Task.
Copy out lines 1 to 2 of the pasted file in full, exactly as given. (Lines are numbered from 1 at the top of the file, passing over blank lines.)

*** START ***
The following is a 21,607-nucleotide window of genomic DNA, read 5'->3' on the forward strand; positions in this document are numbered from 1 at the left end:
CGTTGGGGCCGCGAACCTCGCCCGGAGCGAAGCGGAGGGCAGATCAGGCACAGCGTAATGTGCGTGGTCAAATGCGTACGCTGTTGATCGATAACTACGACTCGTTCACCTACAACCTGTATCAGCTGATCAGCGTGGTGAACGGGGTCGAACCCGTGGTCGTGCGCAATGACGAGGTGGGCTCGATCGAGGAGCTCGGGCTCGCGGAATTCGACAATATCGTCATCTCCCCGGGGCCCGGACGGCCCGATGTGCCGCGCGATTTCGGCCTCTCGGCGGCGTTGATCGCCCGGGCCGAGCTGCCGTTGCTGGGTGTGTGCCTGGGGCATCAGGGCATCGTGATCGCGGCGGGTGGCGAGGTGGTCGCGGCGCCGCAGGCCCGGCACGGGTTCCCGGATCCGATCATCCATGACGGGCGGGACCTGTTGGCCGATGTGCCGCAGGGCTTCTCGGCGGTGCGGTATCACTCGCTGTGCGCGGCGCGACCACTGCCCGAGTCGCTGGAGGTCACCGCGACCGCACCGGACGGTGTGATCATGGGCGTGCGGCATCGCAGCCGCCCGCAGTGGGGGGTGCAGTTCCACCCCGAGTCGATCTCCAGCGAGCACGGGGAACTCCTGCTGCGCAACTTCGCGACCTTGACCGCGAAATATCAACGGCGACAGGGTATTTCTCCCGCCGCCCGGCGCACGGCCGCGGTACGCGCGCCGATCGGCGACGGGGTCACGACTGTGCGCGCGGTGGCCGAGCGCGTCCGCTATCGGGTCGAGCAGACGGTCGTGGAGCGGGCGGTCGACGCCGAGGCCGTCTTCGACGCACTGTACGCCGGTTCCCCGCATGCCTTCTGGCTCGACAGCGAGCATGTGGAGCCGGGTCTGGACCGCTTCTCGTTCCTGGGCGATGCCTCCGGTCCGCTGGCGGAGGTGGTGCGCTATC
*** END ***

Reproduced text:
The following is a 21,607-nucleotide window of genomic DNA, read 5'->3' on the forward strand; positions in this document are numbered from 1 at the left end:
CGTTGGGGCCGCGAACCTCGCCCGGAGCGAAGCGGAGGGCAGATCAGGCACAGCGTAATGTGCGTGGTCAAATGCGTACGCTGTTGATCGATAACTACGACTCGTTCACCTACAACCTGTATCAGCTGATCAGCGTGGTGAACGGGGTCGAACCCGTGGTCGTGCGCAATGACGAGGTGGGCTCGATCGAGGAGCTCGGGCTCGCGGAATTCGACAATATCGTCATCTCCCCGGGGCCCGGACGGCCCGATGTGCCGCGCGATTTCGGCCTCTCGGCGGCGTTGATCGCCCGGGCCGAGCTGCCGTTGCTGGGTGTGTGCCTGGGGCATCAGGGCATCGTGATCGCGGCGGGTGGCGAGGTGGTCGCGGCGCCGCAGGCCCGGCACGGGTTCCCGGATCCGATCATCCATGACGGGCGGGACCTGTTGGCCGATGTGCCGCAGGGCTTCTCGGCGGTGCGGTATCACTCGCTGTGCGCGGCGCGACCACTGCCCGAGTCGCTGGAGGTCACCGCGACCGCACCGGACGGTGTGATCATGGGCGTGCGGCATCGCAGCCGCCCGCAGTGGGGGGTGCAGTTCCACCCCGAGTCGATCTCCAGCGAGCACGGGGAACTCCTGCTGCGCAACTTCGCGACCTTGACCGCGAAATATCAACGGCGACAGGGTATTTCTCCCGCCGCCCGGCGCACGGCCGCGGTACGCGCGCCGATCGGCGACGGGGTCACGACTGTGCGCGCGGTGGCCGAGCGCGTCCGCTATCGGGTCGAGCAGACGGTCGTGGAGCGGGCGGTCGACGCCGAGGCCGTCTTCGACGCACTGTACGCCGGTTCCCCGCATGCCTTCTGGCTCGACAGCGAGCATGTGGAGCCGGGTCTGGACCGCTTCTCGTTCCTGGGCGATGCCTCCGGTCCGCTGGCGGAGGTGGTGCGCTATC